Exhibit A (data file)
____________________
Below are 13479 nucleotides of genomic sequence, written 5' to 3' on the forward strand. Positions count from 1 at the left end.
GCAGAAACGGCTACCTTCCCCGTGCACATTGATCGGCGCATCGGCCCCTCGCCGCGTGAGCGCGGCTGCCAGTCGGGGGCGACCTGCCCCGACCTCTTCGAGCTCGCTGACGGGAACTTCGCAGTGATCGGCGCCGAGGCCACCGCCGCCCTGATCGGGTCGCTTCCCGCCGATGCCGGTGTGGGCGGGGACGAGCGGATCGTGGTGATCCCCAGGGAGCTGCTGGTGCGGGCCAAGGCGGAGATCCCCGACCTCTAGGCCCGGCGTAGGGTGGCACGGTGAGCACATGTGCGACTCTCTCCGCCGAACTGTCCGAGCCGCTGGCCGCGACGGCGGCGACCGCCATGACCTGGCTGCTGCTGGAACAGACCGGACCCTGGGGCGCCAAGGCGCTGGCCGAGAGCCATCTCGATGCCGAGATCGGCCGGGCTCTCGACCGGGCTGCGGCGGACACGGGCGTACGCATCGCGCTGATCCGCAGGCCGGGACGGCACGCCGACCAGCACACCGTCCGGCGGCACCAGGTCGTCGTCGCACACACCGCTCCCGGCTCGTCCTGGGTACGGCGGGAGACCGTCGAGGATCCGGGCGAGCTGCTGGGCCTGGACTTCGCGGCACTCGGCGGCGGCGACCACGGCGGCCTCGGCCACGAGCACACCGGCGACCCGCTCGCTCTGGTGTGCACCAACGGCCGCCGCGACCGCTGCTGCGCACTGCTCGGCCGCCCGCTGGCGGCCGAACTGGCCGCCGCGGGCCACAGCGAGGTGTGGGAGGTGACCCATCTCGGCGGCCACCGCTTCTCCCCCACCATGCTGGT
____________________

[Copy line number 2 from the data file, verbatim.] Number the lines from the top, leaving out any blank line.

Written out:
GCAGAAACGGCTACCTTCCCCGTGCACATTGATCGGCGCATCGGCCCCTCGCCGCGTGAGCGCGGCTGCCAGTCGGGGGCGACCTGCCCCGACCTCTTCGAGCTCGCTGACGGGAACTTCGCAGTGATCGGCGCCGAGGCCACCGCCGCCCTGATCGGGTCGCTTCCCGCCGATGCCGGTGTGGGCGGGGACGAGCGGATCGTGGTGATCCCCAGGGAGCTGCTGGTGCGGGCCAAGGCGGAGATCCCCGACCTCTAGGCCCGGCGTAGGGTGGCACGGTGAGCACATGTGCGACTCTCTCCGCCGAACTGTCCGAGCCGCTGGCCGCGACGGCGGCGACCGCCATGACCTGGCTGCTGCTGGAACAGACCGGACCCTGGGGCGCCAAGGCGCTGGCCGAGAGCCATCTCGATGCCGAGATCGGCCGGGCTCTCGACCGGGCTGCGGCGGACACGGGCGTACGCATCGCGCTGATCCGCAGGCCGGGACGGCACGCCGACCAGCACACCGTCCGGCGGCACCAGGTCGTCGTCGCACACACCGCTCCCGGCTCGTCCTGGGTACGGCGGGAGACCGTCGAGGATCCGGGCGAGCTGCTGGGCCTGGACTTCGCGGCACTCGGCGGCGGCGACCACGGCGGCCTCGGCCACGAGCACACCGGCGACCCGCTCGCTCTGGTGTGCACCAACGGCCGCCGCGACCGCTGCTGCGCACTGCTCGGCCGCCCGCTGGCGGCCGAACTGGCCGCCGCGGGCCACAGCGAGGTGTGGGAGGTGACCCATCTCGGCGGCCACCGCTTCTCCCCCACCATGCTGGT